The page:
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Royal Jewels
from Tsars to Maharajahs

Report of the lecture given by Joanna Hardy
on March 25th 2015

Joanna began by explaining that the wearing of jewels was about the person wearing them rather than simply the value of the jewels.  The jewels told the world I am rich, I am an important person and I have high status.  The jewels worn on the head were particularly significant as they represented the crowning of the person above their centre of intellect and the head is considered to be closer to God.

We are all familiar with the laurel leaf crown as worn by Apollo, which was often used as inspiration for goldsmiths in the future.  Other materials such as porcupine quills, mammoth tusks were used as well as precious stones.  If the materials used were in short supply or more difficult to obtain they were perceived as very valuable - a crown made of sea shells in the middle of a desert was highly prized.  It is amazing the distances travelled, in more primitive times, to obtain precious materials and stones.  For example the French merchant Jean-Baptiste Tavernier (1605-1689) made at least six trips to India to get diamonds.

Cleopatra was in a desirable position in that Egypt had a good supply of gold and precious stones such as emeralds, which was fortunate because she liked to adorn herself and her possessions such as sedan chairs, furniture etc.  The Egyptian Royal family employed many goldsmiths as slaves with a constant list of demands and it appears that the gold was often recycled and the precious stones put into different settings.

We have all seen many pictures of the Tutankhamen death mask and all his extravagant grave goods, items that were considered essential for him to take into his next life.

Joanna showed us many slides of Royal jewellery.  This 2000 year old crown from Afghanistan, which was for a female child and could be folded when not in use came from tomb VI on the Tillya Tepe site.  The hoard contained over 20,600 gold ornaments.

Empress Theodora, the Byzantine wife of Justinian I was so influential and possessive of her jewels she declared that no one other than the royal family was allowed to wear them.

The Munich Residenz has a good collection of Bavarian treasures, which were collected by the Bavarian rulers over the centuries.  One of the most outstanding pieces is the crown of Henry II in the early tenth century.  Another was made by the court jewellers of Napoleon for the Queen of Bavaria using huge natural pearls.  Formed from calcium carbonate, they are the protection the oyster lays down to surround an irritant inside its shell.  Joanna told us that if we wave at our pearls and we can see the wave it means that the pearls are of a good quality.

Another Bavarian royal crown used this famous large blue diamond of 31.06 carats, the Wittelsbach Graff diamond.  It was mined in India and set on the top of the crown.  The diamond had a large hole in the centre and it has been used and recut many times.  One lady even put a portrait in the hole.

Another famous diamond to come from India is Le blue de France or the King’s jewel, now known as the Hope diamond, 45.52 carats; which is supposedly cursed.   It has had a long history but at one time it was worn by the Sun King Louis 14th.  He headed an extravagant and well-adorned court, although paste or glass jewellery was sometimes used.  This diamond has been recut several times, a notoriously difficult procedure, as large diamonds are likely to shatter unless great skill is used in the process.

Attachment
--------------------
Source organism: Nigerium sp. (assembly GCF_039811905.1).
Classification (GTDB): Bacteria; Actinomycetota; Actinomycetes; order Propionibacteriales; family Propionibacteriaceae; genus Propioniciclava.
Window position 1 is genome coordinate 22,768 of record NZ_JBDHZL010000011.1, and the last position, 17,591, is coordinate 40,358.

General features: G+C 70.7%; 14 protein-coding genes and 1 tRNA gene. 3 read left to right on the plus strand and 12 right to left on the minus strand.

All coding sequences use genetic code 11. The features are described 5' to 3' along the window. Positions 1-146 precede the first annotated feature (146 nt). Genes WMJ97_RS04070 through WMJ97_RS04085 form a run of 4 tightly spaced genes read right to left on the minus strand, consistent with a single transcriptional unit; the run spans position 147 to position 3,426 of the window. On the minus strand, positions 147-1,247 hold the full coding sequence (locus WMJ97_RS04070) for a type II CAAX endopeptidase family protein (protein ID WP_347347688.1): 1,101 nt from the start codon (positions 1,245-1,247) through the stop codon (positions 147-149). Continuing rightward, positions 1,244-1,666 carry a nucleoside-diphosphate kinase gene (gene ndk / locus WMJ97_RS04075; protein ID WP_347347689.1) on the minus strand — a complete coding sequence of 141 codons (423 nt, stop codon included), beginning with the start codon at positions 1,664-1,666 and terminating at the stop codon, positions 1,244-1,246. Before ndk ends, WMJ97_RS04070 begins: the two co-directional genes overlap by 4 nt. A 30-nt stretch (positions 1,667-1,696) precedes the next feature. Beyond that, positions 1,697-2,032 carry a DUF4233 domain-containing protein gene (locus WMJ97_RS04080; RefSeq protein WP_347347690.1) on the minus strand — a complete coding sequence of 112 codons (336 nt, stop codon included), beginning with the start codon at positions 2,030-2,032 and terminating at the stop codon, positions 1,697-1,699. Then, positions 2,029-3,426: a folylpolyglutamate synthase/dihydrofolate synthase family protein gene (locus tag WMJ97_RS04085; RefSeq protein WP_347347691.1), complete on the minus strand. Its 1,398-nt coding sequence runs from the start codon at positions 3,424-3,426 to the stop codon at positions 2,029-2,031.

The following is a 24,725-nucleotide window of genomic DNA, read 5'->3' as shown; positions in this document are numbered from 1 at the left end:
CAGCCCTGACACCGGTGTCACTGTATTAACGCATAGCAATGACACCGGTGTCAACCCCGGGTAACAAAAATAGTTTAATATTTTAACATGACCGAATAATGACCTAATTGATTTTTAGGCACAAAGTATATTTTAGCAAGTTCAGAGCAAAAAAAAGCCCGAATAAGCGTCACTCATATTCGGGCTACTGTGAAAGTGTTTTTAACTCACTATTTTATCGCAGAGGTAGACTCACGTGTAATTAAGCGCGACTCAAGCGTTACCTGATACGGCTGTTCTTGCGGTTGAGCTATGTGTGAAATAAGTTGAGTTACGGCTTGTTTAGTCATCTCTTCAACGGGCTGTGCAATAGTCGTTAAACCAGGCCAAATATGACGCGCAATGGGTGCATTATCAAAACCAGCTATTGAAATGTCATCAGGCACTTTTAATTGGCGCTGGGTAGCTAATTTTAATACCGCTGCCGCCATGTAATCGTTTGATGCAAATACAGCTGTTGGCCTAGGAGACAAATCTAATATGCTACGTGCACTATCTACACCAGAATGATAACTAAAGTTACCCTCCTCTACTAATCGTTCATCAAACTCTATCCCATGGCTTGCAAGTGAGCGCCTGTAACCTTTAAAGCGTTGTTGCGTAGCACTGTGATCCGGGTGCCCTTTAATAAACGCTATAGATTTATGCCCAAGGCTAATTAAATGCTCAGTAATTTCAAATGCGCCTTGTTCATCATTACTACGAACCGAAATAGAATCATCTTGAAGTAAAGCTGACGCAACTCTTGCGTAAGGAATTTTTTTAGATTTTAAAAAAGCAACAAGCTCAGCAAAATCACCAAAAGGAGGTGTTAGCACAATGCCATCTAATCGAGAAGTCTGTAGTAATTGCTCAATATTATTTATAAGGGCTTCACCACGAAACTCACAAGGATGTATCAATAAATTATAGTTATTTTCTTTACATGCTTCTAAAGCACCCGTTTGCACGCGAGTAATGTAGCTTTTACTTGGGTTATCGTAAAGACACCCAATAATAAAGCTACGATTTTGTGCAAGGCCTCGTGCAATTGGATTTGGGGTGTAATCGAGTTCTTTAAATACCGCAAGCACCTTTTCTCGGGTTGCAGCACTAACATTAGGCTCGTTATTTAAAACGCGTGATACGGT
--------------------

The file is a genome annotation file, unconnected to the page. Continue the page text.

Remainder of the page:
Marie de Medicis (1575-1642) wore the Beau Sancy 34.98 carats – a pear-cut double rose diamond also originating in India.

Napoleon chose a double diamond pear-shaped ring as his engagement ring for Josephine.  There was a magnificent array of diamond tiaras at his coronation.  Napoleon also favoured the fashion of inserting cameos into crowns and jewellery.  Large elaborate chests were built to house
Josephine's vast collection of jewellery.

The Russian Royal family did not stint on their finery.  A good example is the crown of Catherine The Great sporting a large red stone which is not a ruby but a spinel.  Fabergé, with his close connection to the Russian royal family, was responsible for a lot more than just decorated eggs.  He was a designer rather than a maker and he employed 500 craftsmen producing work of the highest standard.  He designed 50 eggs in total over 31 years; 42 of which have survived but 7 are still missing.  They are worth a fortune if you can find one!


Maharajah Bhupinder Singh of Patiala
wearing the Patiala Necklace

The Maharajahs in the title were well renowned for their adornments.  The Maharajah of Patiala was known for travelling with 7 trunks of jewellery and he had 148 necklaces made to accommodate his jewels.

Joanna told us the story of Anita Delgado a flamenco dancer who caught the eye of Maharajah Sir Jagatjit Singh of Kapurthala.  She became his fifth wife and was blessed with many expensive jewels including an exquisite emerald necklace.

Joanna's talk was wide-ranging and I have not yet touched on her references to the jewels of our own Royal family.  A notable recent example here is the tiara worn by Catherine Middleton, now Duchess of Cambridge, on her wedding day.  This was made for the Queen Mother in 1936.  It has 739 brilliant cut diamond and 149 baguette cut diamonds.  A radiant bride indeed!

Heather Head